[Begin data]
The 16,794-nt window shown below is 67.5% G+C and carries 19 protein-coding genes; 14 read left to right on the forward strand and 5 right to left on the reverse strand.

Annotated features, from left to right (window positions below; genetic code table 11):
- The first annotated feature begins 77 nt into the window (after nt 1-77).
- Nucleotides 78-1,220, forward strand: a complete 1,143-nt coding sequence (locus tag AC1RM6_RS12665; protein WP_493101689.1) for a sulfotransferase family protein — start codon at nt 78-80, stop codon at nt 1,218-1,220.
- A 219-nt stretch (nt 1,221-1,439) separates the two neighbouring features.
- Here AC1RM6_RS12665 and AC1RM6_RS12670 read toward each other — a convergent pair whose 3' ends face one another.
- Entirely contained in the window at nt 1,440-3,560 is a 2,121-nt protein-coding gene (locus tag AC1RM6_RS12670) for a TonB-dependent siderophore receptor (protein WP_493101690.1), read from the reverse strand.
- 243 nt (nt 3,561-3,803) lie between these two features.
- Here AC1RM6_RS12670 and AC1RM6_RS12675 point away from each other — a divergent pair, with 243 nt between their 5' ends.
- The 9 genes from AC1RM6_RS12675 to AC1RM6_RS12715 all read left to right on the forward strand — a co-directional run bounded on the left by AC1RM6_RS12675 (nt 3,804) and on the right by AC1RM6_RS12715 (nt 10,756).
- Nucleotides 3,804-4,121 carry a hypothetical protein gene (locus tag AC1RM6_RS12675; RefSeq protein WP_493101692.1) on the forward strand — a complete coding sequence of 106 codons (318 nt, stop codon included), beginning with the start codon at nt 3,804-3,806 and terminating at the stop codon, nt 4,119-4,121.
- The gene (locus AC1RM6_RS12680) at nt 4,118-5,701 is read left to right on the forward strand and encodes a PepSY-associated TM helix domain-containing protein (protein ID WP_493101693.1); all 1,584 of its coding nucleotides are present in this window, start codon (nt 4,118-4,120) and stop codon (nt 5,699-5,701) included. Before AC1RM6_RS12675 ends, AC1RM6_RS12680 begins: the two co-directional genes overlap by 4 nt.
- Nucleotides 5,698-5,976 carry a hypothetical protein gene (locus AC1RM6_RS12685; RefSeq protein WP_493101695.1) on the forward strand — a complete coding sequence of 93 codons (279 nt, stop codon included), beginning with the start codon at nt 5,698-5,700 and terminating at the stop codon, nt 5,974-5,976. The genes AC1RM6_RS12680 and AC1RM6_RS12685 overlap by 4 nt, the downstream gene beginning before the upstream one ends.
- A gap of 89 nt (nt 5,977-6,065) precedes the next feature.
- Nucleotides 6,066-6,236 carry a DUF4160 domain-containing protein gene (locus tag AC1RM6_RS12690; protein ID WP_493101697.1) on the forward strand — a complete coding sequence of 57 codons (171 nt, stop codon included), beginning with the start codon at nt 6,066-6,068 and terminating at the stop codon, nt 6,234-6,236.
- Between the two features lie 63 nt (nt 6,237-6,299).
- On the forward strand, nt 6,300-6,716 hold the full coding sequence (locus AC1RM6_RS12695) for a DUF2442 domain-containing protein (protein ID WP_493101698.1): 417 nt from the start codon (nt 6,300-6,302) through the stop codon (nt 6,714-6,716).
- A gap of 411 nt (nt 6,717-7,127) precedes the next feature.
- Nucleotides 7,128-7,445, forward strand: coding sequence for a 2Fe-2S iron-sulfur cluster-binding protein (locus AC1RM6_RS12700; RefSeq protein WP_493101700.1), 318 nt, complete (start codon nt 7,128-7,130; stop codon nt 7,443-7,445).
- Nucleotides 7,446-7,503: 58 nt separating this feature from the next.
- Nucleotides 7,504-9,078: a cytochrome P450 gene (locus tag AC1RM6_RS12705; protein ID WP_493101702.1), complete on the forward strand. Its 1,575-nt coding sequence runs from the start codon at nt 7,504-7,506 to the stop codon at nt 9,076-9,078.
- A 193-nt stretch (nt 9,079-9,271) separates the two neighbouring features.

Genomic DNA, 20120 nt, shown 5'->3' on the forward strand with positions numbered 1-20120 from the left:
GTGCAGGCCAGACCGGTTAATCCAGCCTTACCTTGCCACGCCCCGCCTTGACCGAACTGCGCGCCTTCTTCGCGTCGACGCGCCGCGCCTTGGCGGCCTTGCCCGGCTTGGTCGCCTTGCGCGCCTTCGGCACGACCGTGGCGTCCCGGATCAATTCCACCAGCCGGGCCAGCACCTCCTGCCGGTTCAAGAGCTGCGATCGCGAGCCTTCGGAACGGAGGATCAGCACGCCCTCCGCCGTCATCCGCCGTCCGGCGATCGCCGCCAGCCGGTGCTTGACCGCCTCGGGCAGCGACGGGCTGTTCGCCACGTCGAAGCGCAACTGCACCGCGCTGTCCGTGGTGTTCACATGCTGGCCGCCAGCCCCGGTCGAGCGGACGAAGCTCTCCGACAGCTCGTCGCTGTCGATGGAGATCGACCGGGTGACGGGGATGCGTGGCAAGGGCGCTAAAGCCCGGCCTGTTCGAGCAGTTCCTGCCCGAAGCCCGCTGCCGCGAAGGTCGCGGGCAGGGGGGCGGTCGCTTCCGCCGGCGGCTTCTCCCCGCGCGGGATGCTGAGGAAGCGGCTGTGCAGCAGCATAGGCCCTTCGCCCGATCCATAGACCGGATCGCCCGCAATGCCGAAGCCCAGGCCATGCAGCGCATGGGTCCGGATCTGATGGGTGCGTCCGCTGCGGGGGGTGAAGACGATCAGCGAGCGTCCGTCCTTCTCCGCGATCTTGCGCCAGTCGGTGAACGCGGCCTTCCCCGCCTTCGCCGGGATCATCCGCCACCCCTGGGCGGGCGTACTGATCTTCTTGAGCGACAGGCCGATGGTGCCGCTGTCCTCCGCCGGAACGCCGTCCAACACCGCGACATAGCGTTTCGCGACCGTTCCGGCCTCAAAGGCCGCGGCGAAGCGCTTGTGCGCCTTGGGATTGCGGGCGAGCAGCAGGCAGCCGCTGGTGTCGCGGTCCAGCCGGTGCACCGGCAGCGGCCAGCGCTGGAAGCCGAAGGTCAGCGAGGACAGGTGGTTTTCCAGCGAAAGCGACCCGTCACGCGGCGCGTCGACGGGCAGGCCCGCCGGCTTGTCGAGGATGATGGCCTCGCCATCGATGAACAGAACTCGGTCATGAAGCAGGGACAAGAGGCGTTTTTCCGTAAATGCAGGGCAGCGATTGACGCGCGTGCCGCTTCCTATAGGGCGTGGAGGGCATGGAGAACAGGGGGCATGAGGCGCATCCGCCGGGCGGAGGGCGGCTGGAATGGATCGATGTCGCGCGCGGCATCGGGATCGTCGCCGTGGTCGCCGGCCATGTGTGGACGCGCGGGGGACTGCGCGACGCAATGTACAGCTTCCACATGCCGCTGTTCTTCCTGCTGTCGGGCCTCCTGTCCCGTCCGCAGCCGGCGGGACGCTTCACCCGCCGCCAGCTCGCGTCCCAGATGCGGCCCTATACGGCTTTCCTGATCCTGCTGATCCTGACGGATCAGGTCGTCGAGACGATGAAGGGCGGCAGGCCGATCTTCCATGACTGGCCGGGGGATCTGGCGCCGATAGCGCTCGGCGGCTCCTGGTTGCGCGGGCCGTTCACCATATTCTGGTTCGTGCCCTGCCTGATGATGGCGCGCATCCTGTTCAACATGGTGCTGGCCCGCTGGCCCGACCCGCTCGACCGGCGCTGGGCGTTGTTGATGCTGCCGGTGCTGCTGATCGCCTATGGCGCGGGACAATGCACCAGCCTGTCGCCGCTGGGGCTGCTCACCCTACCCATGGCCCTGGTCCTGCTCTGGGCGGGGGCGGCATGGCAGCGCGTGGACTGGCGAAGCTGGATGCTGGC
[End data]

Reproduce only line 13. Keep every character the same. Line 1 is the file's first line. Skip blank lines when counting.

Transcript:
- Nucleotides 5,698-5,976 carry a hypothetical protein gene (locus AC1RM6_RS12685; RefSeq protein WP_493101695.1) on the forward strand — a complete coding sequence of 93 codons (279 nt, stop codon included), beginning with the start codon at nt 5,698-5,700 and terminating at the stop codon, nt 5,974-5,976. The genes AC1RM6_RS12680 and AC1RM6_RS12685 overlap by 4 nt, the downstream gene beginning before the upstream one ends.